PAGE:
Previous research into the role of exercise motives (what people want from exercise) has overlooked the possible role of gains (what people get) and hence the possible benefits of motive fulfillment (when people get what they want). To redress this imbalance, we examined the additive and interactive effects of motives and subjective gains on exercise-specific outcomes. Young adults (N=196) completed measures of exercise motives and gains, and exercise behavioral regulation, amount, satisfaction, and intention. Four representative motives/gains were selected: appearance, positive health, challenge, and affiliation. Path analysis was used to test the effects of motives, gains, and their products (the interactive effects) on behavioral regulations, and thereby exercise amount, satisfaction, and intention. Controlled regulation increased with appearance motive, unless appearance gain was high. Controlled regulation had a negative effect on exercise satisfaction. Autonomous regulation increased with positive health motive, provided positive health gain was high; with challenge motive and gain; and with affiliation motive. Autonomous regulation had positive effects on exercise amount, satisfaction, and intention. The study corroborates previous findings about the effects of motives. It establishes the value of also studying gains, as moderators of the effects of motives, and in their own right. The findings are interpretable in terms of self-determination theory. Exercise promotion could be more effective if it focused on gains in conjunction with motives.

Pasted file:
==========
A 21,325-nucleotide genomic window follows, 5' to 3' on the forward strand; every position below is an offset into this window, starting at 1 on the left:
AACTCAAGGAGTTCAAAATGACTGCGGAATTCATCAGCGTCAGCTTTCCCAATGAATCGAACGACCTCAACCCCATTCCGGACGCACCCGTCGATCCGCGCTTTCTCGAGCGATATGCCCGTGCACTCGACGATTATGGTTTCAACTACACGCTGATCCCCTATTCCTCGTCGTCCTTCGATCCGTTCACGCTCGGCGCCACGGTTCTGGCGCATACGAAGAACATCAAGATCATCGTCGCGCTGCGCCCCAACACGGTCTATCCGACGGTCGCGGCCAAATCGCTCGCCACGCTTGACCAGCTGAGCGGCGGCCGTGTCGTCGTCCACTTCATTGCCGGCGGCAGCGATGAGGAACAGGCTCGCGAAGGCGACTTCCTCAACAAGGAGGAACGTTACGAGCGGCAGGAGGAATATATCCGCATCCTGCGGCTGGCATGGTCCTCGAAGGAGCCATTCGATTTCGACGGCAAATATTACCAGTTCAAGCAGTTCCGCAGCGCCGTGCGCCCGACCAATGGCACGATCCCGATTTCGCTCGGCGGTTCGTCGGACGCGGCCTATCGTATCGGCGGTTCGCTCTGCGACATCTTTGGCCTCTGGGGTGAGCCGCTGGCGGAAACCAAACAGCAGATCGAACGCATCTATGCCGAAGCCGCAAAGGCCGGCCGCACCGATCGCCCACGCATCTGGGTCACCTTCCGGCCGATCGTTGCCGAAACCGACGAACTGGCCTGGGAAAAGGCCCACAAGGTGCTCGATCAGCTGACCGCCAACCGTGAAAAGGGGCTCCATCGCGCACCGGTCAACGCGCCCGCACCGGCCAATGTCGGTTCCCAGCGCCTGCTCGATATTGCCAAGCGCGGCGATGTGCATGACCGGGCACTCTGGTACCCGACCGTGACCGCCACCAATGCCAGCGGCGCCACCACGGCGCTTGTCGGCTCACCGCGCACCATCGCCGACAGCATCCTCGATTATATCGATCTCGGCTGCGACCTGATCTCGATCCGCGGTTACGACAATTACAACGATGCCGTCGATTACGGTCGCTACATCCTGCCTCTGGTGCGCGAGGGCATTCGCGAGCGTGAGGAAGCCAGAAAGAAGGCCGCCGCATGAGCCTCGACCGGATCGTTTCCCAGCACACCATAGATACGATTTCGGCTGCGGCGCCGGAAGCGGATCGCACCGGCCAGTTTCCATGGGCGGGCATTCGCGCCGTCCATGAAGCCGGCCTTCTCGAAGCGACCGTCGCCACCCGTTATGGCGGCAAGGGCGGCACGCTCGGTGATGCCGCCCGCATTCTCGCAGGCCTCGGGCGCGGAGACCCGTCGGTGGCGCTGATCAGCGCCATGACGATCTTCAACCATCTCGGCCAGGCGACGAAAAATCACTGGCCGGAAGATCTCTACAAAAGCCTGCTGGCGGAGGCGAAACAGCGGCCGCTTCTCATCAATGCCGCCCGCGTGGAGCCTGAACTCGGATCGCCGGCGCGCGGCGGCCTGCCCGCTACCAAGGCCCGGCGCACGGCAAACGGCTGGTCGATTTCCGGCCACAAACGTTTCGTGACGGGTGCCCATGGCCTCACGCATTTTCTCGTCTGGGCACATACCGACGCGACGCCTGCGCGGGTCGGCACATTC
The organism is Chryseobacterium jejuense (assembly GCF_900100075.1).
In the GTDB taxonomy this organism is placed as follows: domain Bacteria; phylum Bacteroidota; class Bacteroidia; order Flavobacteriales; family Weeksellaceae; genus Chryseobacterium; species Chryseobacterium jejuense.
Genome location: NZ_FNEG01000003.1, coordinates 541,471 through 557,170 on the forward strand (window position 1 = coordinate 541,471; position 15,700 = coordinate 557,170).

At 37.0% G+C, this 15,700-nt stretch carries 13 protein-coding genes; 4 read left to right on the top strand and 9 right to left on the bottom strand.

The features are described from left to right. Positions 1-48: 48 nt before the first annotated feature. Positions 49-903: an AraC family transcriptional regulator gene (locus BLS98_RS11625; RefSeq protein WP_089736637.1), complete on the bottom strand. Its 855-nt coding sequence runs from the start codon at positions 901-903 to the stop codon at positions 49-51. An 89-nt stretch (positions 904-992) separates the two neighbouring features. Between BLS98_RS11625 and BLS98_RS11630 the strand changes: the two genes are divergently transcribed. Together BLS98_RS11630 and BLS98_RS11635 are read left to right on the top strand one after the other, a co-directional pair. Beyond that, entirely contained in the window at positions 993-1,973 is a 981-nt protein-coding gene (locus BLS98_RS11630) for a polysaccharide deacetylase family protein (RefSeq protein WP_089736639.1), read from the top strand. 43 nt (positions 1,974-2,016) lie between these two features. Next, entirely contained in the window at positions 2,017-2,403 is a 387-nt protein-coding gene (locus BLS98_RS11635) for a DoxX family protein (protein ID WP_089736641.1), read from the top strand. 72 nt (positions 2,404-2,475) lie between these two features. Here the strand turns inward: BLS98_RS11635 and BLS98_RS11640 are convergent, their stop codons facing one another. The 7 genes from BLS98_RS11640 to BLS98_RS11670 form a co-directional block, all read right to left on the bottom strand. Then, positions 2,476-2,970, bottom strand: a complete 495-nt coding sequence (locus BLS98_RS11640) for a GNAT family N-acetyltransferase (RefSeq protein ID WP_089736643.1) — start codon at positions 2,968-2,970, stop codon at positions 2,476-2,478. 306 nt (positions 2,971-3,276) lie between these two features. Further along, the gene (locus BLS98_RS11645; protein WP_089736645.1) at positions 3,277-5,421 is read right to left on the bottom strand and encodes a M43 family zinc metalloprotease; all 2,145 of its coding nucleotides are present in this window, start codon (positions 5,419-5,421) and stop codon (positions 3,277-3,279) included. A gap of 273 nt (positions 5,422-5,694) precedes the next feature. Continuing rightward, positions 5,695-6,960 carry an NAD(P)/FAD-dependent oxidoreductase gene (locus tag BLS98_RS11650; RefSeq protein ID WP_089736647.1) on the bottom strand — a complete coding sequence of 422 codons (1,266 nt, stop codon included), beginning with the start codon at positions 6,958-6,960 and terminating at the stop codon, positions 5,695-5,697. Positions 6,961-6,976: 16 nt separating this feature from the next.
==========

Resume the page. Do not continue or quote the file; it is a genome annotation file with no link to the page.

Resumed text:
Ingledew, D.K. & Sullivan, G. (2002). Effects of body mass and body image on exercise motives in adolescence.Psychology of Exercise and Sport, 3, 323-338.